It’s almost impossible to achieve anything big in life without hard work, merit, and struggle but it is only nepotism that can prove highly damaging to both merit and professionalism.
Nepotism has proved to be the most damaging and damning of all harms and ills that do exist today in the professional sphere of public life. It is always hard to see when a person zealous and hard-working gets rejection and discouragement in the quest for acquisition of a position coveted enough but is unfortunately infested with advocates of nepotism.
Those who advocate nepotism do so very implicitly and one often has to understand them and discern their behavior by reading between the lines. Nepotism is a very silent and cruel process that gets carried out and undertaken in a perfidious and gradual manner often not letting anyone know of how and when it will occur except for the person who is undertaking it and who is assisting that person for such tenacious undertaking.
Once the action gets committed then the real action begins as it leads to at times shocking repercussions for the victim but festive jubilations for the perpetrator and the group of culpable people who support the perpetrator’s crime. It is a trap that in the long end also bites the person who undertakes it but initially it drives the undertaker into a mood of joy and superior air of pomposity.
No matter how much hard work and dedication you put up in everything that you tend to accomplish in life but you fail greatly if you have fallen prey to someone who has personal ties with the superiors and stands a great chance to benefit from them through the placement of greater public interest below the self-centered, myopic and egoistic personal interest.
After such failure, many and your self treat your mind like damaged goods even though when it is not and this is something which has also often been a cause behind people being driven to heightened levels of stress, anxiety, and depression which are lethal enough to be labeled as key ingredients for something as gruesome and doleful as an act of suicide.
What is nepotism in simple terms?
Nepotism is the tendency of certain ecclesiastical superiors, bishops, and popes, and by extension of certain leaders of other institutions, to promote the ascension of members of their families into the hierarchy they direct, to the detriment of ordinary selection processes and merit. By extension, the term refers to a tendency to grant benefits to close relationships, friends, or even members of a common ethnic, religious or ethnic group, regardless of their value. It is synonymous with favoritism or cronyism.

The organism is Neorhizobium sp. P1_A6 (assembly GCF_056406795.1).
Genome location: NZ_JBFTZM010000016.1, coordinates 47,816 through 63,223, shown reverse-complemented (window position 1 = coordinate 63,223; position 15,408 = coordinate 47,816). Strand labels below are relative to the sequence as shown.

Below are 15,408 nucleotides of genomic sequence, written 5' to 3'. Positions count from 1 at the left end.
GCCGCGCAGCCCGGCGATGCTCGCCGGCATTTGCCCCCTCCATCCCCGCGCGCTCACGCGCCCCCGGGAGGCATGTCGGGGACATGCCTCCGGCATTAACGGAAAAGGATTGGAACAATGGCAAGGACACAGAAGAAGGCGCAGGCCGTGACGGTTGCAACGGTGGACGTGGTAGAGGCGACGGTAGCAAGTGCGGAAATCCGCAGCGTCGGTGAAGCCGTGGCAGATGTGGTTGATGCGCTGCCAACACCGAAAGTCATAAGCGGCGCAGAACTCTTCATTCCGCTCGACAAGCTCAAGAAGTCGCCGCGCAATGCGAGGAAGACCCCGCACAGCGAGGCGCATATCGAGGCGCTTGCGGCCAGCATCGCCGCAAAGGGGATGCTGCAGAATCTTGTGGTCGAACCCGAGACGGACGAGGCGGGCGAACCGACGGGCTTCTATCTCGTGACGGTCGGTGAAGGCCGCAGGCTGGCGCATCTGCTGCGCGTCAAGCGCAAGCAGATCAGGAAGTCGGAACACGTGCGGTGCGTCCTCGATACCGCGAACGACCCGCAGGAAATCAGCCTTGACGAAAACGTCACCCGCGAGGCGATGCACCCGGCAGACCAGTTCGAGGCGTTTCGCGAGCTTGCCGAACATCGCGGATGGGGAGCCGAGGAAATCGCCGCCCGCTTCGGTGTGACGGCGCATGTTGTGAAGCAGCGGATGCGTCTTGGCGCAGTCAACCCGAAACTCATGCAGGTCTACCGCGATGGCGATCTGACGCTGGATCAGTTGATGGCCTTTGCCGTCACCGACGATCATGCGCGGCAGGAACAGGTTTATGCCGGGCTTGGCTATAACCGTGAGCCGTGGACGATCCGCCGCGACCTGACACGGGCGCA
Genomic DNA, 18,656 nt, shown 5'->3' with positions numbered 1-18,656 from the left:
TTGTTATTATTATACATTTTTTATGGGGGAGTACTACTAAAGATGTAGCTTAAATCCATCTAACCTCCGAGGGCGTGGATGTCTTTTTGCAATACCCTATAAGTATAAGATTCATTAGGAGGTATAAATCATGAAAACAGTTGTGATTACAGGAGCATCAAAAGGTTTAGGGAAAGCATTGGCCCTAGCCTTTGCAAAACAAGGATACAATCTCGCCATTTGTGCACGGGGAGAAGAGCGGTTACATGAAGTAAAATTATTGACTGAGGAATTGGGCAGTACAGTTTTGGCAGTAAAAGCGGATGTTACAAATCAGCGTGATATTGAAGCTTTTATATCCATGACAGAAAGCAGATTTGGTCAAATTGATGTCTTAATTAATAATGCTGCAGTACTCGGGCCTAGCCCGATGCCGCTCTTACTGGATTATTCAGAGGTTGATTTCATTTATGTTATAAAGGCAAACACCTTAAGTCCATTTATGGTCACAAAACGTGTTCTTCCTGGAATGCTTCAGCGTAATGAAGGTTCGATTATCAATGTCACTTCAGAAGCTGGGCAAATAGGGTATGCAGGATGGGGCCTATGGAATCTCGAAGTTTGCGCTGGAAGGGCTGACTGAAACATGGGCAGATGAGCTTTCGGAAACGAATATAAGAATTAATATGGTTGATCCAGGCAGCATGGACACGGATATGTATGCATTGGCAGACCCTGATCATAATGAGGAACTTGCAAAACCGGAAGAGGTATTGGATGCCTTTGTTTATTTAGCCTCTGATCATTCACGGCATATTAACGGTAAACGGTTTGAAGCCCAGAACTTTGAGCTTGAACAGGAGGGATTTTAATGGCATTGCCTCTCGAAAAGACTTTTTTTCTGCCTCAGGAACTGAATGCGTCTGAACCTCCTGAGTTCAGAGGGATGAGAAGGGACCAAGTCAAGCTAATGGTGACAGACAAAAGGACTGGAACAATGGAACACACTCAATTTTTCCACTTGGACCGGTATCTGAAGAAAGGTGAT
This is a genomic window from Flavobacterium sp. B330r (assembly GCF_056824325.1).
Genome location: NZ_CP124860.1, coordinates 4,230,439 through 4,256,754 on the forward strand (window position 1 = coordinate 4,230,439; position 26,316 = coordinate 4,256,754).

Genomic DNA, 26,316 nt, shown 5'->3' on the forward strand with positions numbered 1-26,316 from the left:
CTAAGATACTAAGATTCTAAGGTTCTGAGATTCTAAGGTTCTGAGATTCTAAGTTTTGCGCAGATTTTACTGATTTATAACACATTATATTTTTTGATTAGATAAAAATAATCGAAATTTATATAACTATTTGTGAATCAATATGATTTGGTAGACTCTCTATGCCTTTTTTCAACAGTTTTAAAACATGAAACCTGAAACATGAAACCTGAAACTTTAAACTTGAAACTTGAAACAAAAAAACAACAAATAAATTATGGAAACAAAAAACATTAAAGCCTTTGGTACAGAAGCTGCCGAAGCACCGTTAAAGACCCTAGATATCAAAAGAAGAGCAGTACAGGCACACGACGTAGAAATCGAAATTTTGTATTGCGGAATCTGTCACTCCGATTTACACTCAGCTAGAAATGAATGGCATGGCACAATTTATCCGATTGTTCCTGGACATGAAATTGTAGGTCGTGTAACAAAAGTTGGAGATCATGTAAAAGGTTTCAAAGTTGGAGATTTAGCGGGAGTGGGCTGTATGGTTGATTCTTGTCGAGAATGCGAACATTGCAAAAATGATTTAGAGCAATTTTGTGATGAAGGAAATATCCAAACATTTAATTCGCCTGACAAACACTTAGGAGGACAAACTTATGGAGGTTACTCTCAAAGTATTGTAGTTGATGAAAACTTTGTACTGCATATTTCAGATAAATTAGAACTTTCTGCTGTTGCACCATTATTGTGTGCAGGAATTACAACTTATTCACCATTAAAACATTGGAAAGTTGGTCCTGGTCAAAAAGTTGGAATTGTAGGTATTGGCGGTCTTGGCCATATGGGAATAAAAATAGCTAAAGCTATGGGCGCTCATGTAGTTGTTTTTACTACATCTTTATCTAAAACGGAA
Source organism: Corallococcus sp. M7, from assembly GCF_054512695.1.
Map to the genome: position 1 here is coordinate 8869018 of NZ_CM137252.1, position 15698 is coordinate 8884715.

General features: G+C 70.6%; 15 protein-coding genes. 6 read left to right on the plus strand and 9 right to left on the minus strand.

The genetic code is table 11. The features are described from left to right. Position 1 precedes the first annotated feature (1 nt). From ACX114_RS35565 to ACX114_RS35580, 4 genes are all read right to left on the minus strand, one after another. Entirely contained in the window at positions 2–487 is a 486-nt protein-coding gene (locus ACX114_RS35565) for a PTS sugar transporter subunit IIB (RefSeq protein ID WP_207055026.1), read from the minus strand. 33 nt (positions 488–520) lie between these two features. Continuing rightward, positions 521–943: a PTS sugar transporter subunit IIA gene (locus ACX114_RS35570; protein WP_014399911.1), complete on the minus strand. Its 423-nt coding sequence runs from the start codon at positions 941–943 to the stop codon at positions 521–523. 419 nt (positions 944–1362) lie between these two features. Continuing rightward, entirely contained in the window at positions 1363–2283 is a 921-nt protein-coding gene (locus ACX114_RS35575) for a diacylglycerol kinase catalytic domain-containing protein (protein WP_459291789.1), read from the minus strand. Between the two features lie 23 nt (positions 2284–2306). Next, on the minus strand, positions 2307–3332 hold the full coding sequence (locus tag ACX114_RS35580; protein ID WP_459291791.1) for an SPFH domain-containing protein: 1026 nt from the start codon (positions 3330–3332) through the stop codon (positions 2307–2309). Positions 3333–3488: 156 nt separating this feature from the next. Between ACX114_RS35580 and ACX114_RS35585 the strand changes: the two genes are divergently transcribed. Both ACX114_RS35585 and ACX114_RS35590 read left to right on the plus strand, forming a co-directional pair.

Etymology of nepotism
The term was borrowed in 1653 from the Italian nepotismo, itself derived from nepote which means «nephew», by reference to the favoritism granted by a pope to one of his nephews by the undue transfer of ecclesiastical titles or donations reserved to the Vatican. But often at this time the term is an understatement and the “nephews” are the own children of the ecclesiastics; Savonarola preached thus against the Church of Rome in 1497: “Formerly, if priests had sons, they called them their nephews; now we have no nephews; we have sons, sons at all.”
Historic examples of nepotism
In the context of the Roman curia, nepotism found its most emblematic realization in the phenomenon of cardinals-nephex.
Among the popes who practiced nepotism, we can quote:
Calixtus III (1455-1458) Borgia who named his nephew and adopted son, the future Alexander VI, cardinal;
Sixtus IV (1471-1484) named many young men cardinal, including his 17-year-old nephew Raphael Riario;
Alexander VI (1492-1503) Borgia who named his son César Borgia cardinal at the age of 18;
Paul III (1534-1549) who created the Duchy of Parma and Piacenza for his son Pierre Louis Farnese, he named two grandsons cardinals, Alexandre Farnese and Guido Ascanio Sforza di Santa Fiora;
Pius IV (1559-1565) who appointed Cardinal the cousin of his son-in-law, Alfonso Gesualdo, aged 21;
Urban VIII (1623-1644) who raised three of his nephews to the rank of cardinal;
Innocent X (1644-1655) who appointed his nephew Camillo Pamphilj as cardinal.
Great and small nepotism
Historiography traditionally distinguishes two periods:
Great nepotism: Before the Council of Trent: the favors granted to the family consist in alienations from the patrimony of St.Peter;
Small nepotism: After this council, consisting of revocable or life benefits.
Nepotism in the workplace
In politics, nepotism is characterized by the favors that a man or woman in power shows toward his family or friends, regardless of merit or equity, their abilities or abilities. Nepotism is generally distinguished from the hereditary transmission of the power of heredity of the offices. The NGO Transparency International equates it with corruption.
AccordAdmittedly, this is not a question of public money, but the majority opinion considers that recruiting his collaborators within his family or among his very close ones is an unprofessional attitude, even reprehensible, that one should ideally get rid of his ties, It’s his attraction, his networks when it comes to hiring and surrounding strangers chosen for their skills.
Nepotism and family businesses
However, many family businesses do not follow these rules, incorporating many family members, chosen in preference to others. Practices considered as Latin survivals by the majority Doxa, viewed with a certain commiseration, accused of harming performance and the capacity for innovation.
Is nepotism a good solution at times?